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Four decades after their formation, Stray Cats are back live and on our turntables. Brian Setzer tells of the band’s beginnings and that fateful trip to cold but rockin’ London…
Setzer, Phantom and Rocker: “As time goes by you get a little wiser and you realise ‘You know, we really had something good going…’”
Photo by Russ Harrington

Hey, cats and kittens. Those three wild guys from New York with the pompadours and the crazy tattoos, Brian Setzer, Lee Rocker and Slim Jim Phantom – collectively known as Stray Cats – are back with their first new album in 26 years, entitled 40 to commemorate four decades since the band’s formation, and making a return to the stage. Of course, the Stray Cats initially broke up in 1984, and back then the idea of a 40th anniversary reunion would have seemed highly unlikely…

“I think the early success was just too much for us to handle at that age,” Setzer recalls. “We really didn’t know where to go next. Plus, being young, drunk and stupid, you get your blood up and then all of a sudden you’re having a fight with the other guys in the band. Then as time goes by you get a little older and a little wiser, and you realise, ‘You know, we had something really good going.’ Now we’re getting along better than ever.”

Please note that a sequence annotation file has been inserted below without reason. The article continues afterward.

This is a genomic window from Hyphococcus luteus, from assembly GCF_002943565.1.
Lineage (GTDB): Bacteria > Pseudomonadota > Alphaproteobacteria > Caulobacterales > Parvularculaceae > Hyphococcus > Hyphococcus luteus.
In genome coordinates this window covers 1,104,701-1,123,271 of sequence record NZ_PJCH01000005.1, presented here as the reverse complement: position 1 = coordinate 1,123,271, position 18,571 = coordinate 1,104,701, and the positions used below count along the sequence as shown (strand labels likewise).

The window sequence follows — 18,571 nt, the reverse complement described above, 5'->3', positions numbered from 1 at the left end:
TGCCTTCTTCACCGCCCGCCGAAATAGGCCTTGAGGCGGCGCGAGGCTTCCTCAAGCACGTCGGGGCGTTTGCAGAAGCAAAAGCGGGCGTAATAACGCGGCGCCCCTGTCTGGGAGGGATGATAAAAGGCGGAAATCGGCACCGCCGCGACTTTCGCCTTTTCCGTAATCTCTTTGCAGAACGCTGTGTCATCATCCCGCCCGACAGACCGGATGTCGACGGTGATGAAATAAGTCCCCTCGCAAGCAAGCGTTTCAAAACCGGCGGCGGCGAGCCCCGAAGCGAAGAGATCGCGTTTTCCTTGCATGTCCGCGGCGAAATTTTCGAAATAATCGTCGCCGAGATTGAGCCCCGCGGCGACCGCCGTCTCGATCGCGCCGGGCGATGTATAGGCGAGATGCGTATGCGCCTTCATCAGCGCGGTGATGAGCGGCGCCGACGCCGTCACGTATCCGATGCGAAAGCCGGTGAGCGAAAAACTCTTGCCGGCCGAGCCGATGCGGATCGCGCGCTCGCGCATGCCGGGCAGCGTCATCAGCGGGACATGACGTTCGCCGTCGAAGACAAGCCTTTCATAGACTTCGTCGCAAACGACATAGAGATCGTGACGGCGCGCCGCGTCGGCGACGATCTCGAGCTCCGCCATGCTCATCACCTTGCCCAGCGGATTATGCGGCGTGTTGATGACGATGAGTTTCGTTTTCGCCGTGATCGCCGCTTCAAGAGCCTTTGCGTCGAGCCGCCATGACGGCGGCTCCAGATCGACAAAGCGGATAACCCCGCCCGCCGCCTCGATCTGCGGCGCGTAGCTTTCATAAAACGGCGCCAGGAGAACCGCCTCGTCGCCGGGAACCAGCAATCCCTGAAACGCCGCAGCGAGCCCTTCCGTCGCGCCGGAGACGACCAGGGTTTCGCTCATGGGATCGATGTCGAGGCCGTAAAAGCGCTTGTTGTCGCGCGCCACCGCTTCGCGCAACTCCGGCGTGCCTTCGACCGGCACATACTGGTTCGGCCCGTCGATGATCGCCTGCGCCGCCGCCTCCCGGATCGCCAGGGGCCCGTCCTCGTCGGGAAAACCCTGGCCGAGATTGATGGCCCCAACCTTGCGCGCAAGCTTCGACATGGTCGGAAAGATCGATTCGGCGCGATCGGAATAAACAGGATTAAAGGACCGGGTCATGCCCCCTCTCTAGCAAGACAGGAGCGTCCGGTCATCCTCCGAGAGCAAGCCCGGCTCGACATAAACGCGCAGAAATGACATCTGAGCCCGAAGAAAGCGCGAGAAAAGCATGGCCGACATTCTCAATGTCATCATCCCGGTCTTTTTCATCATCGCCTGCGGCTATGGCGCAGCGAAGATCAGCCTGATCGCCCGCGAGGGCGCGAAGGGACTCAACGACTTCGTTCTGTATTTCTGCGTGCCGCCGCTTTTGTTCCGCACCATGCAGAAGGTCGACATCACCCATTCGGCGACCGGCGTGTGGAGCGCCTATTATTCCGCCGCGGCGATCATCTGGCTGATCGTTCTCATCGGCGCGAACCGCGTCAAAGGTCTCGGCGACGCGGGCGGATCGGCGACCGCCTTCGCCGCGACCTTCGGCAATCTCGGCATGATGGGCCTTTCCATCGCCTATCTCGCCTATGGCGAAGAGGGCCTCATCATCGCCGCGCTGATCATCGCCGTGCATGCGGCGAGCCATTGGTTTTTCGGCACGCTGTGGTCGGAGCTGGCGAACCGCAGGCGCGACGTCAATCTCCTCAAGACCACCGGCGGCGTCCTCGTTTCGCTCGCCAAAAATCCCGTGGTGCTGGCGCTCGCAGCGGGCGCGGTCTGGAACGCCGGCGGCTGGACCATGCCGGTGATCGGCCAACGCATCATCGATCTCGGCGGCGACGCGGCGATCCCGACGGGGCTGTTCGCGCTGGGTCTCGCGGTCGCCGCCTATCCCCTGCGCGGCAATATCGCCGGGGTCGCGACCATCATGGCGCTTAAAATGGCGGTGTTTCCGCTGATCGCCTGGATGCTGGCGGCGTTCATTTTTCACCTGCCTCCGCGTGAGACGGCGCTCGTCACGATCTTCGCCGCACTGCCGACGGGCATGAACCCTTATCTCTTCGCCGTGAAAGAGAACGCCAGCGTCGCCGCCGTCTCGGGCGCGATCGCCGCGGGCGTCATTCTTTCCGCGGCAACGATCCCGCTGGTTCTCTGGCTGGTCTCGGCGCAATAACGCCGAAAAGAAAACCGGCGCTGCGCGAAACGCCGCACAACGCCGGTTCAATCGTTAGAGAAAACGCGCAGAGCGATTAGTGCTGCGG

When the trio first appeared on the British music scene, they were totally unique in both visual style and musical approach. Their roots were firmly in American rockabilly, with inspiration taken from early Elvis, Carl Perkins, Gene Vincent and Eddie Cochran – and yet unlike some acts associated with the UK’s rock’n’roll revival that bordered on the satirical, the Cats blended a healthy dose of social commentary into their music. It wasn’t just singing about blue suede shoes and flying saucers (although there’s nothing wrong with that); Runaway Boys reflected teenage alienation, while Rumble In Brighton off ered a stark portrayal of the darker side of British youth.

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